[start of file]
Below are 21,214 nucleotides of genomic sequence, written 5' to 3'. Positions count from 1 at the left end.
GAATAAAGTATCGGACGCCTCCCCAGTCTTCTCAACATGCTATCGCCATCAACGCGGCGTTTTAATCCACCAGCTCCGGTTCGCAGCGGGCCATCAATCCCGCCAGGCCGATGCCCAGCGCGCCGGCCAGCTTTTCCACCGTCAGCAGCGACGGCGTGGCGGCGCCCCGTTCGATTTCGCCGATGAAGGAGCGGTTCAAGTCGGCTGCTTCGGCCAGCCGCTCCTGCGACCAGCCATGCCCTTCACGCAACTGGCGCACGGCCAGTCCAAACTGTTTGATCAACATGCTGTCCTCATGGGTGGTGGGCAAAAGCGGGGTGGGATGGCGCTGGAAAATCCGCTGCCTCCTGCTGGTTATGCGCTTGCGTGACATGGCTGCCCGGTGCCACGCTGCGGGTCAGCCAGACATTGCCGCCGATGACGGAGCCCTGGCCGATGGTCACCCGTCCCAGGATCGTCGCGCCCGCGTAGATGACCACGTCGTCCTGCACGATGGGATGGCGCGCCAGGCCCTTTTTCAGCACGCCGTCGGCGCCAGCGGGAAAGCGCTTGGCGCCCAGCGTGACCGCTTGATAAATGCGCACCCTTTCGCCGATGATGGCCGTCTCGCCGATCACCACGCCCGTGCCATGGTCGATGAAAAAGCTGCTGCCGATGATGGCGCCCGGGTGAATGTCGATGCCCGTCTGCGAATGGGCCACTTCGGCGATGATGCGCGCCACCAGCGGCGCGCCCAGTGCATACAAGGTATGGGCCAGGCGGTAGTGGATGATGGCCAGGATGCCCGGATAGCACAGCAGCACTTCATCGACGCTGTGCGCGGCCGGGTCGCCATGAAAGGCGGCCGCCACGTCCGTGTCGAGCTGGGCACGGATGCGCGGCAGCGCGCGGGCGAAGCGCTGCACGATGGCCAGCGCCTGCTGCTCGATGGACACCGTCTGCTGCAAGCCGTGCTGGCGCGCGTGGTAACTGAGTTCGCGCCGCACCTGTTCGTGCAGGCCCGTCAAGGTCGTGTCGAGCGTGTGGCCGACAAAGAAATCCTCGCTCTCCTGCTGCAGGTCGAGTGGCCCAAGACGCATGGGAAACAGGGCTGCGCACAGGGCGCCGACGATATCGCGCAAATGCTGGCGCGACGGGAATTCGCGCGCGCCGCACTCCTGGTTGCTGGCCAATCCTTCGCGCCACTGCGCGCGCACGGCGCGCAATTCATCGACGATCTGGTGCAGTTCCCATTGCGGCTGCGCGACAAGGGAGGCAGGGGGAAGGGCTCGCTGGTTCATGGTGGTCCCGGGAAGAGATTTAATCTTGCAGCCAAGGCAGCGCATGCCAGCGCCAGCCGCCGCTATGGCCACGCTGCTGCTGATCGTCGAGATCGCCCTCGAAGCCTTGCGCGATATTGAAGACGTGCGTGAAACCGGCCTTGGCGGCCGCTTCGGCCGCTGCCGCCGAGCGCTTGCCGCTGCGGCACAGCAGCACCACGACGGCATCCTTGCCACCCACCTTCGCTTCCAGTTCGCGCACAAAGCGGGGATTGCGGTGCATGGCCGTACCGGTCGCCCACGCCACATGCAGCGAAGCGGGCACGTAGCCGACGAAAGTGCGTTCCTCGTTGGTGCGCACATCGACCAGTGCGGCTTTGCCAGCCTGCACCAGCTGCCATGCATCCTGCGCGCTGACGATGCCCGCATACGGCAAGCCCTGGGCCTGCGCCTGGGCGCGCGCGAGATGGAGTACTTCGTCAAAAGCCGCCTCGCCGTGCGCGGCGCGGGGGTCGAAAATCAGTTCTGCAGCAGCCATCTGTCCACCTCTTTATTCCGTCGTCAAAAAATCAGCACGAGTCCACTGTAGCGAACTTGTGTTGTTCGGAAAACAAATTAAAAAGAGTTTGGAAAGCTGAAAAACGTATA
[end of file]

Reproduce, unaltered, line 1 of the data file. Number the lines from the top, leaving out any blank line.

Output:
Below are 21,214 nucleotides of genomic sequence, written 5' to 3'. Positions count from 1 at the left end.